FBI and intelligence leaders reassured voters and gave an alert on foreign efforts related to the upcoming election.Iran and Russia have obtained some voting registration information and could try to sow chaos among voters, Director of National Intelligence John Ratcliffe said during a news conference.“Do not allow these efforts to have their intended effect,” he said, warning that spoof emails have already been sent by Iran to intimidate voters, incite social unrest and damage President Donald Trump. The announcement at a rare news conference just two weeks before the election underscored the concern within the U.S. government about efforts by foreign countries to spread false information meant to suppress voter turnout and undermine American confidence in the vote.Ratcliffe also noted Iran is circulating info suggesting that people could cast fraudulent ballots, even from overseas.Ratcliffe, who was nominated to the position by Trump, said officials haven’t seen the same actions from Russia but they are aware they’ve obtained some voter information — just as they did in 2016.He said these actions are desperate attempts by desperate adversaries. He stressed our election systems are resilient and voters can be confident their votes are secure.Ratcliffe and FBI Director Chris Wray said the U.S. will impose costs on any foreign countries interfering in the 2020 U.S. election. The news conference was held as Democratic voters in at least four battleground states, including Florida and Pennsylvania, have received threatening emails in the last 24 hours, falsely purporting to be from the far-right group Proud Boys, that warned “we will come after you” if the recipients didn’t vote for President Donald Trump.The voter-intimidation operation apparently used email addresses obtained from state voter registration lists, which include party affiliation and home addresses and can include email addresses and phone numbers. Those addresses were then used in an apparently widespread targeted spamming operation. The senders claimed they would know which candidate the recipient was voting for in the Nov. 3 election, for which early voting is ongoing.Federal officials have long warned about the possibility of this type of operation, as such registration lists are not difficult to obtain.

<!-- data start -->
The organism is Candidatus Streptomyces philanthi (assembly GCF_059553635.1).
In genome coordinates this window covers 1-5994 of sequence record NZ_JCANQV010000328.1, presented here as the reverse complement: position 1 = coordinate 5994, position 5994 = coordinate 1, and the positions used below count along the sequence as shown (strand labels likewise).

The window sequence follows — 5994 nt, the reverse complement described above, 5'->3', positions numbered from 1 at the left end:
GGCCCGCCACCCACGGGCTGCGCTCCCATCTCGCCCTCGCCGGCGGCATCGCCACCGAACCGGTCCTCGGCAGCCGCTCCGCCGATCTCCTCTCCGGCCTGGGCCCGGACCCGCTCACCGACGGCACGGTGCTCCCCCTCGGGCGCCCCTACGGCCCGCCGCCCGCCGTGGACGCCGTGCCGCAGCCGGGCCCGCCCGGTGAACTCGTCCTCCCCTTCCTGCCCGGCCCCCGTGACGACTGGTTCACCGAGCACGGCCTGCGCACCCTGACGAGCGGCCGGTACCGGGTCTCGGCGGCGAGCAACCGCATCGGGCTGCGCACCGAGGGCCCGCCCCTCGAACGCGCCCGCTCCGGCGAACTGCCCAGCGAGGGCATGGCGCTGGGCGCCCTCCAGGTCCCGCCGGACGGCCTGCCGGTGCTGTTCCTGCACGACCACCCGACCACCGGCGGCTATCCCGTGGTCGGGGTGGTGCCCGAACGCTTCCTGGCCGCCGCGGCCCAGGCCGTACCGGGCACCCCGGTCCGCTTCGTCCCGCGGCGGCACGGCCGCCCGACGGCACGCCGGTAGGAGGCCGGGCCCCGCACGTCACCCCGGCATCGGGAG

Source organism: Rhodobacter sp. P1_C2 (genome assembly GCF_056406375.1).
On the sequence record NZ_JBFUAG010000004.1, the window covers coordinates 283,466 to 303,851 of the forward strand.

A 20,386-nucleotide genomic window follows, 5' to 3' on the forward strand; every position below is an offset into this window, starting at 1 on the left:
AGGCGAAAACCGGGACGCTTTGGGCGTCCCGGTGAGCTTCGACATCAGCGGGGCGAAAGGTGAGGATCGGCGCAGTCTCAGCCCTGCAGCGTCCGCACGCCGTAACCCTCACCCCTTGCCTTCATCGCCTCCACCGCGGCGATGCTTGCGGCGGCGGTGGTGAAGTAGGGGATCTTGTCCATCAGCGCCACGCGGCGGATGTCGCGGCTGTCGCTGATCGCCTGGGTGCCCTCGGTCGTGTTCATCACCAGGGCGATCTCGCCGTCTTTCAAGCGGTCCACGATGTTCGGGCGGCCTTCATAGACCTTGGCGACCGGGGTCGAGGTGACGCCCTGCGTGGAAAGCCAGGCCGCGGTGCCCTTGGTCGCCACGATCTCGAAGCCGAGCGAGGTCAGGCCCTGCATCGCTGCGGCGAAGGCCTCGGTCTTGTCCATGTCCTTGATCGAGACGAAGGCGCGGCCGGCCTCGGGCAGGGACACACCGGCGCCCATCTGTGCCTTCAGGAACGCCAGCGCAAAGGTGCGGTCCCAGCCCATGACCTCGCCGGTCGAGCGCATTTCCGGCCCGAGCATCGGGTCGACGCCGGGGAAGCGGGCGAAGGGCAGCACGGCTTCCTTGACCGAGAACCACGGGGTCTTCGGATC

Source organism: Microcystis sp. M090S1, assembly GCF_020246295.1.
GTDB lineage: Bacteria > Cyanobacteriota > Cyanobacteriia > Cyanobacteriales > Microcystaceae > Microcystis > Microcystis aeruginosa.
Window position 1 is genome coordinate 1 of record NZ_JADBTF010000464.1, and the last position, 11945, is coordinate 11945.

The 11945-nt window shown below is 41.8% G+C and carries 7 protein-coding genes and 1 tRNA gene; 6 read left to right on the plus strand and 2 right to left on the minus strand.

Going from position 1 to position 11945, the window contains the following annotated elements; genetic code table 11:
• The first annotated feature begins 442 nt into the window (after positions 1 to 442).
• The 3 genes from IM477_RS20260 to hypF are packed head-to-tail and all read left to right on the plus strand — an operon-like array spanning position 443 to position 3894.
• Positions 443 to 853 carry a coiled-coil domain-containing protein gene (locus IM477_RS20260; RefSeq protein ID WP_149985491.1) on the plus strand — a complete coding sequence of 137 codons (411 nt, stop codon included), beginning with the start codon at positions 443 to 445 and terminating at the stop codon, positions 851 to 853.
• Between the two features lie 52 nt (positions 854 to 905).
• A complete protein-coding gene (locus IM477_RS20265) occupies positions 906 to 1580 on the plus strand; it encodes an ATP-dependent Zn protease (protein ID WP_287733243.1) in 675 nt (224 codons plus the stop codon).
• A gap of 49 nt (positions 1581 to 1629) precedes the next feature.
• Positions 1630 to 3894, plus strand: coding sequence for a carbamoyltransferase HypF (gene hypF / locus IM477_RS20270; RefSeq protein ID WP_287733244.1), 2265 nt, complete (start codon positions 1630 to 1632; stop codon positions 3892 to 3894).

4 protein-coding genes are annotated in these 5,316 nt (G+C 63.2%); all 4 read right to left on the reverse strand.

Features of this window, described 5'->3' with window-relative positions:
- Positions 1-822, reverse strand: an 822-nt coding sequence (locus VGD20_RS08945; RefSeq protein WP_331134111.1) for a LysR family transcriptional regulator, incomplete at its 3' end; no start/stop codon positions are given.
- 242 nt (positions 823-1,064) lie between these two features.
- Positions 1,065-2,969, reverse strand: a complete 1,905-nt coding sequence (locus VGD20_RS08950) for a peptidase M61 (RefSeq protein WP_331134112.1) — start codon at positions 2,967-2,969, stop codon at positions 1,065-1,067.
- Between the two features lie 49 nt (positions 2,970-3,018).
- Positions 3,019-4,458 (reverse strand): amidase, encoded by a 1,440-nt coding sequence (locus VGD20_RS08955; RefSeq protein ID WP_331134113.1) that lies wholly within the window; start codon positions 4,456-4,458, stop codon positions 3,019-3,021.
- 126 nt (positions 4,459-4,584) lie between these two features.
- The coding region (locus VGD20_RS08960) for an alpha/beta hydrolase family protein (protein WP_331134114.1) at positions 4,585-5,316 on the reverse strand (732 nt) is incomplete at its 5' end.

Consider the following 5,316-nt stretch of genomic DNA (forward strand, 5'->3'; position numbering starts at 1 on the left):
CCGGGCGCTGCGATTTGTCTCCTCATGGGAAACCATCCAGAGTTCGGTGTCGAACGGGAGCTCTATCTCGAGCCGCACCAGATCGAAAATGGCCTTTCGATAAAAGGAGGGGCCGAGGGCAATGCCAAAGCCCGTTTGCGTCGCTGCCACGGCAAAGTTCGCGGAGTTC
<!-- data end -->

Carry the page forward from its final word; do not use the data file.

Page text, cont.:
FBI and intelligence leaders reassured voters and gave an alert on foreign efforts related to the upcoming election.

Iran and Russia have obtained some voting registration information and could try to sow chaos among voters, Director of National Intelligence John Ratcliffe said during a news conference.

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“Do not allow these efforts to have their intended effect,” he said, warning that spoof emails have already been sent by Iran to intimidate voters, incite social unrest and damage President Donald Trump.

The announcement at a rare news conference just two weeks before the election underscored the concern within the U.S. government about efforts by foreign countries to spread false information meant to suppress voter turnout and undermine American confidence in the vote.

Ratcliffe also noted Iran is circulating info suggesting that people could cast fraudulent ballots, even from overseas.

Ratcliffe, who was nominated to the position by Trump, said officials haven’t seen the same actions from Russia but they are aware they’ve obtained some voter information — just as they did in 2016.

He said these actions are desperate attempts by desperate adversaries. He stressed our election systems are resilient and voters can be confident their votes are secure.

Ratcliffe and FBI Director Chris Wray said the U.S. will impose costs on any foreign countries interfering in the 2020 U.S. election.

The news conference was held as Democratic voters in at least four battleground states, including Florida and Pennsylvania, have received threatening emails in the last 24 hours, falsely purporting to be from the far-right group Proud Boys, that warned “we will come after you” if the recipients didn’t vote for President Donald Trump.

The voter-intimidation operation apparently used email addresses obtained from state voter registration lists, which include party affiliation and home addresses and can include email addresses and phone numbers. Those addresses were then used in an apparently widespread targeted spamming operation. The senders claimed they would know which candidate the recipient was voting for in the Nov. 3 election, for which early voting is ongoing.

Federal officials have long warned about the possibility of this type of operation, as such registration lists are not difficult to obtain.

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